TALLAHASSEE, Fla. – For the first time since starting ACC play, there won’t be any shades of blue on the opposing bench when the Florida State men’s basketball team next takes the court.
But as far as FSU coach Leonard Hamilton is concerned, discussing the No. 24 Seminoles’ next opponent, the Miami Hurricanes, might as well be the same as discussing Duke or North Carolina.
Miami brings into Sunday night’s matchup at the Watsco Center (6 p.m., ESPNU) a No. 15 national ranking, a well-regarded head coach and talented players across the roster.
Which means that if the Seminoles were expecting anything resembling a reprieve after starting the conference slate with the Blue Devils and Tar Heels, they’d best think again.
“We very well could’ve been talking about Duke. We very well could’ve been talking about North Carolina,” Hamilton said. “We just have to change the name on the jersey of the team we’re playing. But the beat goes on.”
No kidding. FSU’s visit to UM marks its third straight game against a top-15 opponent, and its third in a run of five games against hoops heavyweights Duke, UNC, Miami, Louisville and Syracuse.
It’s a challenging stretch, but one that could also make for a small blessing.
After all, if there’s one thing Hamilton can say for sure, it’s that each of those opponents will have has his team’s full attention.
“They’re all deep, they’re all talented and they’re all well coached,” Hamilton said.
But, as a close loss at Duke and a win over North Carolina suggest, so too are the Seminoles.
Even better, this isn’t their first time going through a stretch of the schedule like this.
A year ago, the Seminoles played six straight games against ranked ACC opponents. They went 5-1 during that run and reached as high as No. 6 in the national rankings.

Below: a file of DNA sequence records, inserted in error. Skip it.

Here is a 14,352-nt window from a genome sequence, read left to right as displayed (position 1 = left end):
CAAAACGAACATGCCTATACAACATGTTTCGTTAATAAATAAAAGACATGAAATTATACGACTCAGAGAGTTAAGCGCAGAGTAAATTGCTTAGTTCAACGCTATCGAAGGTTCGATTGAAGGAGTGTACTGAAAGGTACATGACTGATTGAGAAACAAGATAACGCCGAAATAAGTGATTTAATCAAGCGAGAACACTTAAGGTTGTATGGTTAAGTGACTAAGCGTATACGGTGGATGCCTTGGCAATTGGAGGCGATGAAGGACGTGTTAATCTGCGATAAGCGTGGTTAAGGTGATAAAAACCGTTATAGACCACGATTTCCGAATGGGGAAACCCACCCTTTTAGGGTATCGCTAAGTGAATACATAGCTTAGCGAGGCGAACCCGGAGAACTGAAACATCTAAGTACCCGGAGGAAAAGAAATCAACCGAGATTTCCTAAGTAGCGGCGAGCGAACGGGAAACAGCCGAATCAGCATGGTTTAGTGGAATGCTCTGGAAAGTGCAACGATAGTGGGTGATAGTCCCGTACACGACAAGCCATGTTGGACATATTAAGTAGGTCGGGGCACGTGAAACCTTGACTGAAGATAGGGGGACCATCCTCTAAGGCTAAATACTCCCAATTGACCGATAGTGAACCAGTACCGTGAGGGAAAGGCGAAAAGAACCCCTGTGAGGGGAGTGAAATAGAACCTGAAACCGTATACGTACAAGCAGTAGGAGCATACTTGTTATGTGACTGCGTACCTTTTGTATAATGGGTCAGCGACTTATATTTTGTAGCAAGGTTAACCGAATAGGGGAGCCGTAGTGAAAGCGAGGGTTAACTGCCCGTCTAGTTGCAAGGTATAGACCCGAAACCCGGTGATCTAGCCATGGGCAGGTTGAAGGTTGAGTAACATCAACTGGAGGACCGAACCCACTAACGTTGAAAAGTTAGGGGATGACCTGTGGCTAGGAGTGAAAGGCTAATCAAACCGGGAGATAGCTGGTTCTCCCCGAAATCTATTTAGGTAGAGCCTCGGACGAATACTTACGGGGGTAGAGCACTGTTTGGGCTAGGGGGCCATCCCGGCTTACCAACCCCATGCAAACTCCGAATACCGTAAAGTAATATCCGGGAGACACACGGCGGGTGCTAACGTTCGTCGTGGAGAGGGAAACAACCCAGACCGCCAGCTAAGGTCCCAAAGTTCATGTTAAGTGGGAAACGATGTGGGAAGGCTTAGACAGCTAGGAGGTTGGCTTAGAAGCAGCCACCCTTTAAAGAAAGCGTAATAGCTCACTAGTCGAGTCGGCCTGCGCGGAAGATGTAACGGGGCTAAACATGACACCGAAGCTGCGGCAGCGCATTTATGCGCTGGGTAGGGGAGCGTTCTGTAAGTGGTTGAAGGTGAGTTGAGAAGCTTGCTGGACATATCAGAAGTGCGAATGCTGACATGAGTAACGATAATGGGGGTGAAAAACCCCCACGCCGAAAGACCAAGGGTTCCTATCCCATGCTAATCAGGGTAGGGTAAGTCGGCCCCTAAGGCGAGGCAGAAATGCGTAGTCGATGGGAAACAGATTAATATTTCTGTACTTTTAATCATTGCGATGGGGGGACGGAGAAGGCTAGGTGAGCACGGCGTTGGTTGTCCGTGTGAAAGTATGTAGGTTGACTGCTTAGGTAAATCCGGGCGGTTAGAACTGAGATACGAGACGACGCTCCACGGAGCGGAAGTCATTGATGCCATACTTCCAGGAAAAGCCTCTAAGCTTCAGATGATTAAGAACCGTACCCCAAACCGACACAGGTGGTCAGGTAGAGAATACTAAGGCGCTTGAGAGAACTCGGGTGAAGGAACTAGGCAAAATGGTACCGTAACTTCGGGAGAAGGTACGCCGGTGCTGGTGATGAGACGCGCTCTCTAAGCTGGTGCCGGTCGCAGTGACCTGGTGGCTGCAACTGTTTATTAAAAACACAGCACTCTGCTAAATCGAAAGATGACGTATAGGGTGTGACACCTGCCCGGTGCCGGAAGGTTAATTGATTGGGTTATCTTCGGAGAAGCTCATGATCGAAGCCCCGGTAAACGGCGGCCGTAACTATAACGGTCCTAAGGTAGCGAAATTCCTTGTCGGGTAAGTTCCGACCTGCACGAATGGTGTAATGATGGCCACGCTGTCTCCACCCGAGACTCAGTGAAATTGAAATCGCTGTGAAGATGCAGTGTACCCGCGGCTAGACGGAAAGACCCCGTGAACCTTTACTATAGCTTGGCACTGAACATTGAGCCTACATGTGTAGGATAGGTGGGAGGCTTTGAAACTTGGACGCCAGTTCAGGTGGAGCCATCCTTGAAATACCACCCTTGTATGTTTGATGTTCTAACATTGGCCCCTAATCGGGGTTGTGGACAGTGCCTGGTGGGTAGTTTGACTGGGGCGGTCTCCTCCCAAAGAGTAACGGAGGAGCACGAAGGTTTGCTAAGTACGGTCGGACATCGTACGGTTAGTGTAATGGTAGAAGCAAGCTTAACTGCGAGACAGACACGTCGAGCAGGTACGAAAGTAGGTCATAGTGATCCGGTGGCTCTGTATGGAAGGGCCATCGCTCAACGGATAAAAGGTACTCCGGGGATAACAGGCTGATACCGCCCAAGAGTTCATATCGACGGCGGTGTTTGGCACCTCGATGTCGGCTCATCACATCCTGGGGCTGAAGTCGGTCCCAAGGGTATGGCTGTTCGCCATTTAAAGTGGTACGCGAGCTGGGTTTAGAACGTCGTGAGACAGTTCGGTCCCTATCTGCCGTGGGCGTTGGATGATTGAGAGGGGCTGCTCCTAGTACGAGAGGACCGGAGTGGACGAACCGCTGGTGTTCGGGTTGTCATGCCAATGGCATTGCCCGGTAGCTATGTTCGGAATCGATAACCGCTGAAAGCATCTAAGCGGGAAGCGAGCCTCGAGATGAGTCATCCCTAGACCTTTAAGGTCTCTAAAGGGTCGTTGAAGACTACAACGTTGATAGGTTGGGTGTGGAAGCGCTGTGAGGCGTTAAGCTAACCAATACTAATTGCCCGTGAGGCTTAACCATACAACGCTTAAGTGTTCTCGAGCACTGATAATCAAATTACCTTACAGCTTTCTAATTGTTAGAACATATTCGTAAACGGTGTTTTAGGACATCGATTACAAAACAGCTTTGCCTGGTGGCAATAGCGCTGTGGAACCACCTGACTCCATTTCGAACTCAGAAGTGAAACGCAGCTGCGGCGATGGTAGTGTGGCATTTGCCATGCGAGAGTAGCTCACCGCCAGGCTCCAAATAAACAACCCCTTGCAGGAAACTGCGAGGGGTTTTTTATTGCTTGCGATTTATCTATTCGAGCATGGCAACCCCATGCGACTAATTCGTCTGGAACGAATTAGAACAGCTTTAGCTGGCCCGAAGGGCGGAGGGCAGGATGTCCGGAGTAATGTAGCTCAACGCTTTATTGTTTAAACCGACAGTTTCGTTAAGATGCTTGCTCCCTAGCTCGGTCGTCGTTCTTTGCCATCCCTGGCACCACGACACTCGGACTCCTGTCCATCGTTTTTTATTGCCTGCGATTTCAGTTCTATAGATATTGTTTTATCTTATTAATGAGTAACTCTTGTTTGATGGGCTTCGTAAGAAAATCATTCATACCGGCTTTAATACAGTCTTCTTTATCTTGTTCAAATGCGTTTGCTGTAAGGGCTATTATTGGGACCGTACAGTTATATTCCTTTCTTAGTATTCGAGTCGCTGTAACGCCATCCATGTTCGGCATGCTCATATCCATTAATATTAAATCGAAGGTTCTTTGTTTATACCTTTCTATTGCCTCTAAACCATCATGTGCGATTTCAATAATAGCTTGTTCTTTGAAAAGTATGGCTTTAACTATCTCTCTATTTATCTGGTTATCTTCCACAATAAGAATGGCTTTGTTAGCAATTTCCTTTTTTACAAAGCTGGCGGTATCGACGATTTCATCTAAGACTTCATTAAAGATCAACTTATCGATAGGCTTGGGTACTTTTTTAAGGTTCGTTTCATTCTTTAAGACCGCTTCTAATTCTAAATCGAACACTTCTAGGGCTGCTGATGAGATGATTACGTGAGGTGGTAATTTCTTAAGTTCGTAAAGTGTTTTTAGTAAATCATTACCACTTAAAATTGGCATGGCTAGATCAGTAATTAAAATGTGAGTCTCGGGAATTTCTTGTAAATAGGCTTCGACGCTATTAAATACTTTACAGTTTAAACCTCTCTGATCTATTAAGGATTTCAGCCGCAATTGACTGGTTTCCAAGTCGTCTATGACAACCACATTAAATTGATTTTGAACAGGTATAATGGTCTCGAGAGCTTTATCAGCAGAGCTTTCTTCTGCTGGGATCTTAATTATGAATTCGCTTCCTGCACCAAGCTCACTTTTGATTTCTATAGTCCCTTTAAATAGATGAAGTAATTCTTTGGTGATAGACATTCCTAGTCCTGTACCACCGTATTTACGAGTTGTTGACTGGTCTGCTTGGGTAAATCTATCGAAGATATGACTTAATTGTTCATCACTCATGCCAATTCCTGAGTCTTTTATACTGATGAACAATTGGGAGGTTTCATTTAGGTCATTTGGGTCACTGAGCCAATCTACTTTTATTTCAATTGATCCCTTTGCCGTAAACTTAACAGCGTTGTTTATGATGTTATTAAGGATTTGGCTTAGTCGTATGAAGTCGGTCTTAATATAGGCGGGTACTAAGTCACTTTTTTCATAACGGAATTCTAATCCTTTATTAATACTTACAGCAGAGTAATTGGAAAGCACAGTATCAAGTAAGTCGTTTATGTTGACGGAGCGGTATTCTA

While many of the key pieces from last year’s team have moved on, several more – such as key contributors Terance Mann, Braian Angola and CJ Walker – have all carried that experience into this season.
“It is crazy,” Walker said. “And it’s helpful at the same time, knowing that you have to keep focus. There’s no layoffs. … And it’s kind of like motivation. We want to keep proving to people that we can play at this level with a young team.”
Miami, meanwhile, is about to embark on a difficult run of its own. The Canes will play their next three games against No. 24 FSU, No. 25 Clemson and No. 2 Duke.
And, after starting the season 10-0, the Hurricanes have found something of a rough patch lately. They’re just 2-2 in their last four games, with losses to New Mexico State and Georgia Tech and difficult wins over Middle Tennessee and Pittsburgh.
The Seminoles, however, don’t expect Miami to stay down for long.
For one thing, the Hurricanes are back home for the first time since Dec. 5, a span of five straight games and more than 15,000 miles of travel.
More importantly, despite playing primarily with four guards and one center, the Canes have balance in their starting lineup – no one scores more than 10.9 points per game or less than 8.1 – and a pair of projected first-round NBA draft picks in sophomore guard Bruce Brown (10.9 PPG, 7.3 RPG) and freshman guard Lonnie Walker IV (8.4 PPG, 2.7 RPG off the bench).
“They’re really good ball-handlers,” Walker said. “They can attack the rim really well. They’ve got good shooters on their team as well. Being able to contain the dribble, hold them in transition and win the half-court defense will be important.”